How'd the government know what they were Googling?

How'd the government know what they were Googling?

by digby

From the Atlantic:

Michele Catalano was looking for information online about pressure cookers. Her husband, in the same time frame, was Googling backpacks. Wednesday morning, six men from a joint terrorism task force showed up at their house to see if they were terrorists. Which prompts the question: How'd the government know what they were Googling?

Catalano (who is a professional writer) describes the tension of that visit.

[T]hey were peppering my husband with questions. Where is he from? Where are his parents from? They asked about me, where was I, where do I work, where do my parents live. Do you have any bombs, they asked. Do you own a pressure cooker? My husband said no, but we have a rice cooker. Can you make a bomb with that? My husband said no, my wife uses it to make quinoa. What the hell is quinoa, they asked. ...

Have you ever looked up how to make a pressure cooker bomb? My husband, ever the oppositional kind, asked them if they themselves weren’t curious as to how a pressure cooker bomb works, if they ever looked it up. Two of them admitted they did.
The men identified themselves as members of the "joint terrorism task force." The composition of such task forces depend on the region of the country, but, as we outlined after the Boston bombings, include a variety of federal agencies.

The reporter got a massive runaround from the FBI and the dozens of police agencies involved in the Joint Terrorism Task Force about this, none of them copping to how this happened.

So the big question remains: how in the hell did they know what this couple was googling??? It's very hard to see why they would have had a normal law enforcement warrant to monitor their computer activity, although you would have thought the authorities would have said so if they did.

The government has determined that the act of revealing its secrets is a threat to national security, regardless of the real world effects, including even journalists. Once that happens, you know they have made an important shift in how they define a "threat" and how they are rationalizing their policies. Eventually they start to see all those who oppose them --- even average citizens --- as potential enemies.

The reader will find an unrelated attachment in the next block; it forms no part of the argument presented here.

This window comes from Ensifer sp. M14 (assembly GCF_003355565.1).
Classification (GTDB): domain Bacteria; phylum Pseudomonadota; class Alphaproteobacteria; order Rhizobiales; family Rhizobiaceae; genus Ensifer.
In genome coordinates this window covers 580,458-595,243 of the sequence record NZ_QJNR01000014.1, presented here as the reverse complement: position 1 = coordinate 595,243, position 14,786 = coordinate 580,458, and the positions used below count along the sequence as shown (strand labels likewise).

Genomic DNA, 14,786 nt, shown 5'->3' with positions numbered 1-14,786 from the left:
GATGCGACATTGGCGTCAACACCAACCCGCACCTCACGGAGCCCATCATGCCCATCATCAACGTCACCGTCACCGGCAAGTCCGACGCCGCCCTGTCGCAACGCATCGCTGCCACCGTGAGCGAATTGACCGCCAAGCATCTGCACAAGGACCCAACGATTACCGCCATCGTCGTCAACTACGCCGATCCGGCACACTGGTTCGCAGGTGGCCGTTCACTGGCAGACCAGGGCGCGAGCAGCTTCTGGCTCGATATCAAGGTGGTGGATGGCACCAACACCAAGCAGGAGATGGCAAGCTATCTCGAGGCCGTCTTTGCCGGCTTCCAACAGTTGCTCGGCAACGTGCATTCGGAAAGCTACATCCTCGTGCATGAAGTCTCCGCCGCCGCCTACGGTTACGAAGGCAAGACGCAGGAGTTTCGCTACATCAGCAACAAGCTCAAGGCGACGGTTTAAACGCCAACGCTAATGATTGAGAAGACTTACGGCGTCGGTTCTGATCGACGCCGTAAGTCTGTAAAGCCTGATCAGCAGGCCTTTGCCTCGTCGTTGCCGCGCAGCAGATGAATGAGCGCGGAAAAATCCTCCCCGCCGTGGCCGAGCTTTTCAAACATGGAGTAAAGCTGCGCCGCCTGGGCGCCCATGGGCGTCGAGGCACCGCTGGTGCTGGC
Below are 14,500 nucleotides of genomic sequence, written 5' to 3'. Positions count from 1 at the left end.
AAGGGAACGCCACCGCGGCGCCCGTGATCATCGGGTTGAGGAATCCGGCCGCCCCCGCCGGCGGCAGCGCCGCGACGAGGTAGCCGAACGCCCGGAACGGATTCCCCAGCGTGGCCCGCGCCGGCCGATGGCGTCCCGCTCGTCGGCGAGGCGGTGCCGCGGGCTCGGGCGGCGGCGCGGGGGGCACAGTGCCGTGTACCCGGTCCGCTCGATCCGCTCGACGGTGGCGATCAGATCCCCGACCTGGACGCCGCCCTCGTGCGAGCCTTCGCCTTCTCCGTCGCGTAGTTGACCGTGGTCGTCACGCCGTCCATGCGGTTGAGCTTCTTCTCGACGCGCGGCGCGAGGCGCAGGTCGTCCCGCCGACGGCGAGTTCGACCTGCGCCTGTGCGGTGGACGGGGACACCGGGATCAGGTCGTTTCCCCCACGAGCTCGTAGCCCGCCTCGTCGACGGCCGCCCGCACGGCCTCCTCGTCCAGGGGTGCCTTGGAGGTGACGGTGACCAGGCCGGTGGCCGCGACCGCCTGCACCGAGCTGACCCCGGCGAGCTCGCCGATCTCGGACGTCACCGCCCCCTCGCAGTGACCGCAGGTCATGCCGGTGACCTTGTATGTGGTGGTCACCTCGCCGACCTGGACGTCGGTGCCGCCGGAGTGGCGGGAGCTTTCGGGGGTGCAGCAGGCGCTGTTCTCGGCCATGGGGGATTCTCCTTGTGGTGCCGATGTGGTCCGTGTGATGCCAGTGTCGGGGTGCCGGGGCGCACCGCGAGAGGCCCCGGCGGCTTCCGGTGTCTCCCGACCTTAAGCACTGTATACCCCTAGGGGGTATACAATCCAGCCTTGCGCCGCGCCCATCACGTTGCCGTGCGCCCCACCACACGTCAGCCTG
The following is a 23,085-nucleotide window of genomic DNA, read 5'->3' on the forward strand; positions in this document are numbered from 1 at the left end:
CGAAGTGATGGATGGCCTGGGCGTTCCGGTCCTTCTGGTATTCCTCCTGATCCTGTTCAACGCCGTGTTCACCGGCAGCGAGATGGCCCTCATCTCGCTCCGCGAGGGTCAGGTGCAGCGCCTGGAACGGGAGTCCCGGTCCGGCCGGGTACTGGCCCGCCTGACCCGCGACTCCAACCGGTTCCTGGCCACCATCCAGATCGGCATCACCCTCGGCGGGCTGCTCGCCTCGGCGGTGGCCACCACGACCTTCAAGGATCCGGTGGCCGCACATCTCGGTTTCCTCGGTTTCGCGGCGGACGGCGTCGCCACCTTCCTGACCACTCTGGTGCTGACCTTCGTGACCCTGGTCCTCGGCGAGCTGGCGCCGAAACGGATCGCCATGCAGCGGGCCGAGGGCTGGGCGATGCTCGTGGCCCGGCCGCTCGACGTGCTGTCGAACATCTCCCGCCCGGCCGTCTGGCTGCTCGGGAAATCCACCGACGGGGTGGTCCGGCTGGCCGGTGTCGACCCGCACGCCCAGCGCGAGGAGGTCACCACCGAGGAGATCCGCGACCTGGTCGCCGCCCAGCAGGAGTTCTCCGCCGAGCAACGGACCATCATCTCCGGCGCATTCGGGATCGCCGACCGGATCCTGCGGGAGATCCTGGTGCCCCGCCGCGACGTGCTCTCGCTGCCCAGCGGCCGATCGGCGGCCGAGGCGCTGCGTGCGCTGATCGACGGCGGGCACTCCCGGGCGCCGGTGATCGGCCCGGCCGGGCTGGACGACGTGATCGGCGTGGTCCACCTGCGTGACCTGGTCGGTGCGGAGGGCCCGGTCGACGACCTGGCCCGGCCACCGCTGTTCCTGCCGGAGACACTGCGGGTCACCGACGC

All you have to do is look at these frightening brochures they put out to all federal agencies to explain the INSIDER THREAT PROGRAM. Here's the FBI's:

Everyone is now a suspect. Which, if you look at history, including our own, is inevitable when you allow these sorts of programs to develop in secret, without any real accountability.

Update: It turns out that the husband's former employer reported him to the police for suspicious google searches:
Suffolk County Criminal Intelligence Detectives received a tip from a Bay Shore based computer company regarding suspicious computer searches conducted by a recently released employee. The former employee’s computer searches took place on this employee’s workplace computer. On that computer, the employee searched the terms “pressure cooker bombs” and “backpacks.”

That makes a little more sense. If keywords "pressure cooker" and "backpack" were enough to set off the NSA they'd be rousting millions of people.

On the other hand, it looks as though the "Insider Threat" program is working quite well even in the private sector. Even if Big Brother isn't personally watching you, your employer is doing it on his behalf.